Sticking to industry message

By 30/01/2015Blog

An Australian-made procurement policy by federal and state governments would “turn the tables” on shoddy furniture imports, mostly from Asia, that continue to fail Australian standards for consumer safety and trusted forest certification, FIAA general manager Dean Brakell said at AWISA 2014 in Brisbane.

“Such a policy – and other countries like Canada are doing it – would almost turn the fortunes of furniture manufacturers overnight,” Mr Brakell said.

“We are continuing to take the fight to Canberra and we’re working closely with the influential Furniture Cabinets and Joinery Alliance which met with federal Department of Industry officials at an industry forum at AWISA last week.” (A report on the forum will appear in next week’s T&F enews).

“It’s simple,” Mr Brakell said. “We want products to conform to certified sustainable forests rules, third-party accreditation and compliance with Australian building standards.

“A level playing field is a no-brainer.”

Mr Brakell said Furnishing Industry Association of Australia members had enthusiastically joined a consumer awareness campaign by the Engineered Wood Engineering Association of Australasia, which included point-of-sale fliers that guaranteed Australian and NZ engineered wood products were tested to conform to safe emission levels demanded by health authorities.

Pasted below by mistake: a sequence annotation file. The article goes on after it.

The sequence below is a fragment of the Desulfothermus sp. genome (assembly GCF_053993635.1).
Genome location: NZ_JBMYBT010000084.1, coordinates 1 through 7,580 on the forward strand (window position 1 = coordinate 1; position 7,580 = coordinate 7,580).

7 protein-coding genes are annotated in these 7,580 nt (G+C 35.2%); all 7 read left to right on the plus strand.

The labels have been issued to more than 500 FIAA members Australia-wide; many of them have individually repeated orders for up to 1000 ‘green label’ stickers which they attach to product packs at distribution points carrying a message that products manufactured by EWPAA members are certified Super E0, EO and E1 under a strict JAS-ANZ accredited system.

EWPAA laboratory tests have shown some imported wood panels with emissions greater than 3 mg/L, well above safe levels recommended by the federal government’s National Industrial Chemicals Notification and Assessment Scheme (NICNAS).

Random testing has revealed unsafe materials are still entering the Australian market – a potentially serious problem.